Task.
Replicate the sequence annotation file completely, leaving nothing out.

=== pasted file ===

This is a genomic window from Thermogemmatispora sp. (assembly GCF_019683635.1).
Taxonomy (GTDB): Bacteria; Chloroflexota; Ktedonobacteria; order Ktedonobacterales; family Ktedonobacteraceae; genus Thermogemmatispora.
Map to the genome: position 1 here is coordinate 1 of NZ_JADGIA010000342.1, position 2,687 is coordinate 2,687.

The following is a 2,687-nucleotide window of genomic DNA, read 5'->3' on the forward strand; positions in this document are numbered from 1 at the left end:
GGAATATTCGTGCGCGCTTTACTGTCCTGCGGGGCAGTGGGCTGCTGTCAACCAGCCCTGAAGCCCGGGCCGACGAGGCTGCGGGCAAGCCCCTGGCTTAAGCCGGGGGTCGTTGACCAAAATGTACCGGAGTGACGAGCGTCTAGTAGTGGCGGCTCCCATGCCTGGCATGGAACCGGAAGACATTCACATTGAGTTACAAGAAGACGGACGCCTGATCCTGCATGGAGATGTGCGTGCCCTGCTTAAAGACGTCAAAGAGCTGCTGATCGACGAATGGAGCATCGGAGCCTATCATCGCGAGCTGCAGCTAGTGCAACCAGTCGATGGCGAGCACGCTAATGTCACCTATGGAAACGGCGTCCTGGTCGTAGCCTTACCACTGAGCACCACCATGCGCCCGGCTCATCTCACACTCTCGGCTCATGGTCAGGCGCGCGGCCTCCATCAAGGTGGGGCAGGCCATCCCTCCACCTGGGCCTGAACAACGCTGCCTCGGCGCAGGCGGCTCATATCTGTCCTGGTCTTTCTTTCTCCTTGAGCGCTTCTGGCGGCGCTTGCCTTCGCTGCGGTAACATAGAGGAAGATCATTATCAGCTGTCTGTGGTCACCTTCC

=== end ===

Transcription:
This is a genomic window from Thermogemmatispora sp. (assembly GCF_019683635.1).
Taxonomy (GTDB): Bacteria; Chloroflexota; Ktedonobacteria; order Ktedonobacterales; family Ktedonobacteraceae; genus Thermogemmatispora.
Map to the genome: position 1 here is coordinate 1 of NZ_JADGIA010000342.1, position 2,687 is coordinate 2,687.

The following is a 2,687-nucleotide window of genomic DNA, read 5'->3' on the forward strand; positions in this document are numbered from 1 at the left end:
GGAATATTCGTGCGCGCTTTACTGTCCTGCGGGGCAGTGGGCTGCTGTCAACCAGCCCTGAAGCCCGGGCCGACGAGGCTGCGGGCAAGCCCCTGGCTTAAGCCGGGGGTCGTTGACCAAAATGTACCGGAGTGACGAGCGTCTAGTAGTGGCGGCTCCCATGCCTGGCATGGAACCGGAAGACATTCACATTGAGTTACAAGAAGACGGACGCCTGATCCTGCATGGAGATGTGCGTGCCCTGCTTAAAGACGTCAAAGAGCTGCTGATCGACGAATGGAGCATCGGAGCCTATCATCGCGAGCTGCAGCTAGTGCAACCAGTCGATGGCGAGCACGCTAATGTCACCTATGGAAACGGCGTCCTGGTCGTAGCCTTACCACTGAGCACCACCATGCGCCCGGCTCATCTCACACTCTCGGCTCATGGTCAGGCGCGCGGCCTCCATCAAGGTGGGGCAGGCCATCCCTCCACCTGGGCCTGAACAACGCTGCCTCGGCGCAGGCGGCTCATATCTGTCCTGGTCTTTCTTTCTCCTTGAGCGCTTCTGGCGGCGCTTGCCTTCGCTGCGGTAACATAGAGGAAGATCATTATCAGCTGTCTGTGGTCACCTTCC